Times-Picayune: April 22, 2008
DramaRama Delights: Theater festival offered something for every theater-going taste
By David Cuthbert

Attendance was down but spirits were definitely up at DramaRama 15 Saturday night at the Contemporary Arts Center, where 40 theater and dance companies and individuals vied for attention on six stages.  From one-person shows to improvisatory enactments of audience members’ lives to full productions, there was something for everyone . This audience member managed to see eight offerings and was impressed with their variety, commitment and quality.
The hit of the show, hands down, was the ambitious and eventually awesome “Flight,” conceived and designed by sculptor-set designer Jeff Becker, who is a genius at imagining and constructing large, astonishing stage settings.  The subject of “Flight” ranges from the absurdities of current airport discipline, to birds, the Icarus myth, characters evoking Lucky Lindy, Amelia Earhart, Robert Altman’s “Brewster McCloud” and the centerpiece: a whirligig contraption involving a couch with flapping wings and a nest-cockpit of shoes that — when it gets going — gives the exhilarating illusion of flight.  “Flight” has a run scheduled May 15- June 1 at the North Rampart Community Center and is not to be missed.


Gambit Weekly: May 27, 2008
Connecting Flights
By Dalt Wonk

Performance art rarely has a narrative. It tends to be a free-flowing torrent of related themes. Flight, currently on the boards at the North Rampart Community Center, is a case in point.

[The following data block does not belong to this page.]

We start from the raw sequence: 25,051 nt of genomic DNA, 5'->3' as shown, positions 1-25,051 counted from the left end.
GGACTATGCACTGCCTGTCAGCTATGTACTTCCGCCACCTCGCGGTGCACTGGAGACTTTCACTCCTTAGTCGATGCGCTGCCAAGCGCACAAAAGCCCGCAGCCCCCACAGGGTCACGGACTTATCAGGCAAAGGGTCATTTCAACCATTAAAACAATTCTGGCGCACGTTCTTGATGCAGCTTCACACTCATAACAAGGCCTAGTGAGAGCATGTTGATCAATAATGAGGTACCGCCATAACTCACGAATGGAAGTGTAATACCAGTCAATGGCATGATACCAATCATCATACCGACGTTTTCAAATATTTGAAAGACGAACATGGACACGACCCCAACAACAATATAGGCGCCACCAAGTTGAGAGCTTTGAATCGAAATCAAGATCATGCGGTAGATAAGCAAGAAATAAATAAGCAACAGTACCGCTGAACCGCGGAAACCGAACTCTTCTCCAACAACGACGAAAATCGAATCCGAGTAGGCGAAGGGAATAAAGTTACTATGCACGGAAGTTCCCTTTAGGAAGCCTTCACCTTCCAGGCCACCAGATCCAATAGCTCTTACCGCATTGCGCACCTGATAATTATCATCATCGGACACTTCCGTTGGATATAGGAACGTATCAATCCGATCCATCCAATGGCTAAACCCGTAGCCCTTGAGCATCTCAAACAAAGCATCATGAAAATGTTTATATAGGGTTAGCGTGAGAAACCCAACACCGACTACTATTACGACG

As the audience enters the auditorium, people are greeted (actually hectored) by a manic official who humiliates them as though they were airline passengers. The entire set consists of several walk-through metal detectors travelers grudgingly traverse to reach airport concourses after taking off their shoes.

Footwear of every kind gets worked into the set, and suitcases are omnipresent props. The point is clear: the poetry of flight has been lost as air travel has become a form of mass transportation — not to mention a billion dollar business.

One of the trademarks of performance art is the vague theatrical use of props in ways that often seem arbitrary. Some air travelers in Flight hoist a suitcase into the air on ropes and swing it around in a frenzy, like a cult of modern-day druids worshipping a 747. Later, when travelers open their suitcases, they take out an odd amalgam of useless stuff — including feathers, which they then blow at each other. Why? Well, why not? It's shtick you can do with a feather. Or perhaps there is a segue intended, by way of feathers, to earlier versions of flight — by birds and the men who imitated them, particularly Daedalus and Icarus. These abstract gestures — the swirling suitcase and blown feathers — separate the sheep from the lambs in terms of appreciating performance art. You love it or you hate it. On the night I saw the show, the audience loved it. The house was packed on a Sunday and the crowd lapped up every moment, even demanding two curtain calls.

Fortunately, Flight doesn't stay focused on commercial air travel. It moves into wider realms of anti-gravitation. These forays are not necessarily easy to follow, but they are decidedly less mundane.

The first transformation takes us into the world of falconry. Three performers have wings made of wide ties. (Costumes by Susan Gisleson.) A fourth performer is their master. She deploys them to hunt. At one point, she sends them out to bring back three apples. Is this significant or arbitrary? Later, she foretells the future of one of the falcons. He will wake up while she's asleep and fly off to freedom. But he'll be miserable. He needs her. These two have a sadomasochistic thing going on, but it's not without a modicum of tenderness.